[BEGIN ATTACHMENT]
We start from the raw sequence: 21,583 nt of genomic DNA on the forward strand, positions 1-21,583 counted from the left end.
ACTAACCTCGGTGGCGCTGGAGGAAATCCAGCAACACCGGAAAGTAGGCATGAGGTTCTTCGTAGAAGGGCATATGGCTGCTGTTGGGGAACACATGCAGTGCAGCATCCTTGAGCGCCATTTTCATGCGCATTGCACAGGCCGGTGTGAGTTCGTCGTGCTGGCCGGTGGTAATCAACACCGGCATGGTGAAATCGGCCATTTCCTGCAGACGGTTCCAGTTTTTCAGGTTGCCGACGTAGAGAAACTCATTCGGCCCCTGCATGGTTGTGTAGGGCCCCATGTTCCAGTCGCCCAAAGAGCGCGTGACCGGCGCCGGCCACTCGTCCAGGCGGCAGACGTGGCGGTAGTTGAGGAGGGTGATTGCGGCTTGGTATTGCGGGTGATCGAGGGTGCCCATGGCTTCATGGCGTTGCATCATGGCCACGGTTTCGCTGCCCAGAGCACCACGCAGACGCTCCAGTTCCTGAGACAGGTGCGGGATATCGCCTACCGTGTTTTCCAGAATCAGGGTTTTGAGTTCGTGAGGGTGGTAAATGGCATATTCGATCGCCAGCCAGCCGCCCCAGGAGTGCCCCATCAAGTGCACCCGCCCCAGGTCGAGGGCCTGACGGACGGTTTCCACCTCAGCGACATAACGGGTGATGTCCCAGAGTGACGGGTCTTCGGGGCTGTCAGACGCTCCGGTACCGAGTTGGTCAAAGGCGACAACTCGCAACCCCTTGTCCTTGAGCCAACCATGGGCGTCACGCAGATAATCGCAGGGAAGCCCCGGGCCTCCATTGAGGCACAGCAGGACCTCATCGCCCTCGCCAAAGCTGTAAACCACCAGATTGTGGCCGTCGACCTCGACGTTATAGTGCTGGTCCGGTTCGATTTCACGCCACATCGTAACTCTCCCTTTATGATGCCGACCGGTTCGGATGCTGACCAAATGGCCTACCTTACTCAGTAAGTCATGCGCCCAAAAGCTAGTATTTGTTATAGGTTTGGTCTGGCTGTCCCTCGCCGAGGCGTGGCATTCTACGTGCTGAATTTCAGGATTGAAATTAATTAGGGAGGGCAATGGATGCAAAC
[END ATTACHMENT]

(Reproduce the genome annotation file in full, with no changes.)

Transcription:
We start from the raw sequence: 21,583 nt of genomic DNA on the forward strand, positions 1-21,583 counted from the left end.
ACTAACCTCGGTGGCGCTGGAGGAAATCCAGCAACACCGGAAAGTAGGCATGAGGTTCTTCGTAGAAGGGCATATGGCTGCTGTTGGGGAACACATGCAGTGCAGCATCCTTGAGCGCCATTTTCATGCGCATTGCACAGGCCGGTGTGAGTTCGTCGTGCTGGCCGGTGGTAATCAACACCGGCATGGTGAAATCGGCCATTTCCTGCAGACGGTTCCAGTTTTTCAGGTTGCCGACGTAGAGAAACTCATTCGGCCCCTGCATGGTTGTGTAGGGCCCCATGTTCCAGTCGCCCAAAGAGCGCGTGACCGGCGCCGGCCACTCGTCCAGGCGGCAGACGTGGCGGTAGTTGAGGAGGGTGATTGCGGCTTGGTATTGCGGGTGATCGAGGGTGCCCATGGCTTCATGGCGTTGCATCATGGCCACGGTTTCGCTGCCCAGAGCACCACGCAGACGCTCCAGTTCCTGAGACAGGTGCGGGATATCGCCTACCGTGTTTTCCAGAATCAGGGTTTTGAGTTCGTGAGGGTGGTAAATGGCATATTCGATCGCCAGCCAGCCGCCCCAGGAGTGCCCCATCAAGTGCACCCGCCCCAGGTCGAGGGCCTGACGGACGGTTTCCACCTCAGCGACATAACGGGTGATGTCCCAGAGTGACGGGTCTTCGGGGCTGTCAGACGCTCCGGTACCGAGTTGGTCAAAGGCGACAACTCGCAACCCCTTGTCCTTGAGCCAACCATGGGCGTCACGCAGATAATCGCAGGGAAGCCCCGGGCCTCCATTGAGGCACAGCAGGACCTCATCGCCCTCGCCAAAGCTGTAAACCACCAGATTGTGGCCGTCGACCTCGACGTTATAGTGCTGGTCCGGTTCGATTTCACGCCACATCGTAACTCTCCCTTTATGATGCCGACCGGTTCGGATGCTGACCAAATGGCCTACCTTACTCAGTAAGTCATGCGCCCAAAAGCTAGTATTTGTTATAGGTTTGGTCTGGCTGTCCCTCGCCGAGGCGTGGCATTCTACGTGCTGAATTTCAGGATTGAAATTAATTAGGGAGGGCAATGGATGCAAAC